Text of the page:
Obama on Monday said the reform effort is everyone’s responsibility.

“We cannot ask the police to contain and control problems that the rest of us are unwilling to face,” Obama said while in Camden, which has a police force that is considered a role model of improved relations. He also said, “The overwhelming majority of police officers are good and honest and fair. They care deeply about their communities.”

Obama’s allies on Monday rallied around the administration’s reform plan.

There certainly are things communities, states. and the federal government can do. Increasing the militarization of police forces should not be among the options.

Continue reading BELOW THE FOLD.

Via: Memeorandum


  1. Commander William Adama (fictional character): "There's a reason you separate military and the police. One fights the enemies of the state, the other serves and protects the people. When the military becomes both, then the enemies of the state tend to become the people."

  2. Absolutely dmarks! Or as some would say,

    1. The militarization of the police has significantly accelerated under Obama:

      I hope this recent news indicates a real about-face by the President. and, if so, Congress joins behind him.

      Better late than never, but regardless I enthusiastically applaud this announcement.

  3. Since the streets have become combat zones don't you believe the police deserve to be protected.
    Maybe if respect for law enforcement was back in vogue the police wouldn't need the kind of protection the military needs. The press and their made up don't shoot and the ridiculous notion that the police believe black lives don't matter redefines the duties of the police from serve and protect to prepare for battle.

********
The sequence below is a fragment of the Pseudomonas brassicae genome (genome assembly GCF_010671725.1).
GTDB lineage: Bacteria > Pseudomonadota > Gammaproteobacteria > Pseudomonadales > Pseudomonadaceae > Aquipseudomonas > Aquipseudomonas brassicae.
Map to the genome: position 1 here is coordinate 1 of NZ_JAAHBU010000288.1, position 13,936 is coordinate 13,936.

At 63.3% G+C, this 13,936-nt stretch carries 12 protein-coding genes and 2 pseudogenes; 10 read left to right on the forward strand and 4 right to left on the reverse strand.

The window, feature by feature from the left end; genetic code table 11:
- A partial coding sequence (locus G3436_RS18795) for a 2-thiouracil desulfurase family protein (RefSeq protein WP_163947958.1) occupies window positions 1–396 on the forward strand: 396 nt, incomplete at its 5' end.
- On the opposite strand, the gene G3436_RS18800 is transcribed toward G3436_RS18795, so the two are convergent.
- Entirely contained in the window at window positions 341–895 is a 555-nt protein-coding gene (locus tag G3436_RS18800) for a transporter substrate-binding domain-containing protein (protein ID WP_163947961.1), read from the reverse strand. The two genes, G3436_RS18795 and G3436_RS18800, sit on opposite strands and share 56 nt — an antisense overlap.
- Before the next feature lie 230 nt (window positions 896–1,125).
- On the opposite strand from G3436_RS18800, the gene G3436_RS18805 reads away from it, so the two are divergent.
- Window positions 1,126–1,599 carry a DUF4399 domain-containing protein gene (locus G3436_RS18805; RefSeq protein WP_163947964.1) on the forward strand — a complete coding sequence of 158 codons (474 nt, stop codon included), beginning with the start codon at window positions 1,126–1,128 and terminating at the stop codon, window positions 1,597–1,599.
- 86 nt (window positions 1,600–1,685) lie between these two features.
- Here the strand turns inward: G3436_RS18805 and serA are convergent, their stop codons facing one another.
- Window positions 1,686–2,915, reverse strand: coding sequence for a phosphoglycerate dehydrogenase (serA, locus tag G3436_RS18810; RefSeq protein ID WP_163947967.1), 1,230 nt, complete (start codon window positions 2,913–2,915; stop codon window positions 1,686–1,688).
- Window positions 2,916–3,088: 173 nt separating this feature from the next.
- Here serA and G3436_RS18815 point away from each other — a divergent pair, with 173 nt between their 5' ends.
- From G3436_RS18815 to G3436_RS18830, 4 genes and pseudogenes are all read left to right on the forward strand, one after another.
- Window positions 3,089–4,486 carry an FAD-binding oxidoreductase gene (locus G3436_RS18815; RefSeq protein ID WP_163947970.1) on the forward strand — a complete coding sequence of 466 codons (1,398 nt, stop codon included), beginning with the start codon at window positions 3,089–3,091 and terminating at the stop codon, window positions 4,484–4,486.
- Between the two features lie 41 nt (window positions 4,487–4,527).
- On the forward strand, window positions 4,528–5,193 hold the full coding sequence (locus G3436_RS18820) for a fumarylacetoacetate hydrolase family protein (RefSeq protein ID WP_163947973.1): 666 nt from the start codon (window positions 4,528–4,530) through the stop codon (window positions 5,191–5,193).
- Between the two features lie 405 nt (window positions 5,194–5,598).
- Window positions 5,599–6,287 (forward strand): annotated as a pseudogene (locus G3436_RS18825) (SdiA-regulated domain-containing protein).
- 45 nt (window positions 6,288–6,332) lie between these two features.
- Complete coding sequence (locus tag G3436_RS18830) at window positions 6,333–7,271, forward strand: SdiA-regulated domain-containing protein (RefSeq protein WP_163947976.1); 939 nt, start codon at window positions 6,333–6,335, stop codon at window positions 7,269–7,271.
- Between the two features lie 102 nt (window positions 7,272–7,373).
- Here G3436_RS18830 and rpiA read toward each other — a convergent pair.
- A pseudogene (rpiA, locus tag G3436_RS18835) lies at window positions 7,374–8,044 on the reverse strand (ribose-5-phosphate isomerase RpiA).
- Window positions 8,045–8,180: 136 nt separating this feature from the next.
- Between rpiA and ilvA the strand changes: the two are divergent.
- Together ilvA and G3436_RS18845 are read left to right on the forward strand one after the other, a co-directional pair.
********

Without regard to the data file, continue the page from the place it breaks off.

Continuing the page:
1. The post states what this site believes skudrunner, did you not understand?

      We understand you have no problem with the broader issue which is militarization of municipal police. It comes as no surprise as most folks on the outer banks of the right have no issue with creeping fascism.

      Your argument, such as it is amounts to rightwing boilerplate.

    2. BTW skudrunner, your comments will not be posted when you use incorrect or incorrectly spelled names.

      That's the deal skudrunner, take it or leave.

  4. Violent crime has been steadily going down since 1992 or so, Skud.

    I.e. from objective data, the streets are becoming less of a "combat zone" not more. Why act as it is were the opposite?

  5. Your blog, your rules, I have no problem with that
    Please let some know that it is skudrunner not skuds.
    dmarks, on an individual or normal street violence basis you are correct but the spontaneous riots to acquire a new TV have increased. I have seen few beat or patrol cops wear combat gear in their daily patrols but that is not what it is meant for.

    As with most things with the government they throw away money because they can. Buy a Humvee for a police force in a small town seems a little over the top, and that does happened.

  6. My goodness, RN. You are sounding more and more like a liberal every day

    1. In my view Jerry this really isn'r a left or right issue as both left and right have had their police states (totalitarian), I see it as more of a common sense issue. Unrestricted state or police power always seems to not end well for the people they have control over.

      But yes, I agree that at this point in time I am more worried about the right in the USA.

  7. Or like a libertarian, jerry. they've always been ahead of the curve on this.

    1. Libertarians have been ahead of the curve on several issues including drugs and prostitution.

    2. Two other 'wars against' that have failed to acheive the objective.

      Government cannot legislate morality; all it can do is pass laws that punish those who do not share it's version of morality.